Monday, October 5: Acting for the Camera: So you think you can act? (Part 2)

We continue with the following well-known actors strutting their stuff: Morgan Freeman, Helen Hayes, Tom Hanks, Jack Nicholson, Orson Welles, Gregory Peck, Audrey Hepburn, Donald O’Connor, Bogart, Billy Crystal—and many others. There will be plenty of time for discussion.

Monday, November 2: The Western Movie and the Evolution of the American Hero.

Yee Haw! This presentation will trace the evolution of the Western from the classic “good vs. evil” paradigm to the more problematic Westerns of recent years. Lady gunslingers will also be featured. There will be plenty of time for discussion as we consider the role of the Western in the American consciousness, and, indeed, the global popularity of the genre.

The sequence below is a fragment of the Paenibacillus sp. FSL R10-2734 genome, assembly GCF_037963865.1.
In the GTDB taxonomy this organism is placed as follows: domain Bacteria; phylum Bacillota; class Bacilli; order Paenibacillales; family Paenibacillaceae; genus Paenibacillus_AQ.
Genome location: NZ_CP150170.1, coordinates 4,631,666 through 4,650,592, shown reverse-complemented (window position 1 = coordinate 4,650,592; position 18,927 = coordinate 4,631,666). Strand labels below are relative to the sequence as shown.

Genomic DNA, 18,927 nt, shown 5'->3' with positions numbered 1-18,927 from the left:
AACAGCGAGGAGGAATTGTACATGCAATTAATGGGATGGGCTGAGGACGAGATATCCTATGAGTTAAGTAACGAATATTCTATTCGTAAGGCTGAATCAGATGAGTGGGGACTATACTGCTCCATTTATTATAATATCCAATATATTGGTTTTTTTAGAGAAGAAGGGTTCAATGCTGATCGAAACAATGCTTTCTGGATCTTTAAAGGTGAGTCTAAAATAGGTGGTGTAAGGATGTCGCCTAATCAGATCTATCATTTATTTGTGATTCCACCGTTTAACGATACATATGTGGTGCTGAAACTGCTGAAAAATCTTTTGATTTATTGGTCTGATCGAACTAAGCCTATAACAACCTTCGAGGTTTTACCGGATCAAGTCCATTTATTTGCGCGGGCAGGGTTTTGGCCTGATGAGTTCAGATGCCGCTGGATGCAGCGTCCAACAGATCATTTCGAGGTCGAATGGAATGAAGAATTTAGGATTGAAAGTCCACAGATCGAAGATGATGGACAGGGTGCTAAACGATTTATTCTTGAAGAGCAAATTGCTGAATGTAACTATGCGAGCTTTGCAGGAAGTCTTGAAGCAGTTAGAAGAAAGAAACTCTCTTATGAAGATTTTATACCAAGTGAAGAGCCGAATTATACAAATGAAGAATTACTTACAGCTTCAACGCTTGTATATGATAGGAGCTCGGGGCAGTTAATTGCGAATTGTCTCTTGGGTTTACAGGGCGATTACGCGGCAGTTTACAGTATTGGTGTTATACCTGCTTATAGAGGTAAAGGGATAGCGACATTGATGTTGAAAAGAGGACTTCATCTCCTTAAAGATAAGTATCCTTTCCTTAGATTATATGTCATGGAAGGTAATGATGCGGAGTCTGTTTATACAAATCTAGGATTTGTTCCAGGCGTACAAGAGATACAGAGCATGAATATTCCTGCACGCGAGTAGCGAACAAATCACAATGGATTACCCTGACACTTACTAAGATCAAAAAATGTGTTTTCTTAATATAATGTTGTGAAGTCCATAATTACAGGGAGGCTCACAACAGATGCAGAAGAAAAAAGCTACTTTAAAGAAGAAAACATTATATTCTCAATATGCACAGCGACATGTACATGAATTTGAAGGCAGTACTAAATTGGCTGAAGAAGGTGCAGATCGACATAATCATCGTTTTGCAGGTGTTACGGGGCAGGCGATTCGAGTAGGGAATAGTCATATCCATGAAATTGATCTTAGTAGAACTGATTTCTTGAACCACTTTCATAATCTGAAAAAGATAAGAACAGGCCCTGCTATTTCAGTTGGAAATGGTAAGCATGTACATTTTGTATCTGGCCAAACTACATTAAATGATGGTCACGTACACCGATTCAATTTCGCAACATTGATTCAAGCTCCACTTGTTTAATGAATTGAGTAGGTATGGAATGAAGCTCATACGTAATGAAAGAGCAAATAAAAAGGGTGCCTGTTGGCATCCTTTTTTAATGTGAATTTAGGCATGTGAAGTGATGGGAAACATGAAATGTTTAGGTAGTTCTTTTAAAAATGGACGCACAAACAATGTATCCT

Roger is asking that anyone who has a favorite scene from a movie to email him directly or send to and he will try to include that scene in the program.


Roger Aikin received his PhD in Art History from Berkeley and taught for most of his career at Creighton University in Omaha, where he was also the chair of the Fine Arts Department and the director of the University Gallery. He has published books and articles on Renaissance art, American art, photography, and film. He has also exhibited his own photographs.

Wine Labeling

Thursdays, September 24 and October 1, 2:00–3:30 p.m.


Wine labels—they're here to help, but they can just as easily confuse, frustrate, and embarrass us. Ease your mind and expand your choices by joining professional wine writer Pete Holland in this two-part lecture on decoding the mysteries of wine labels.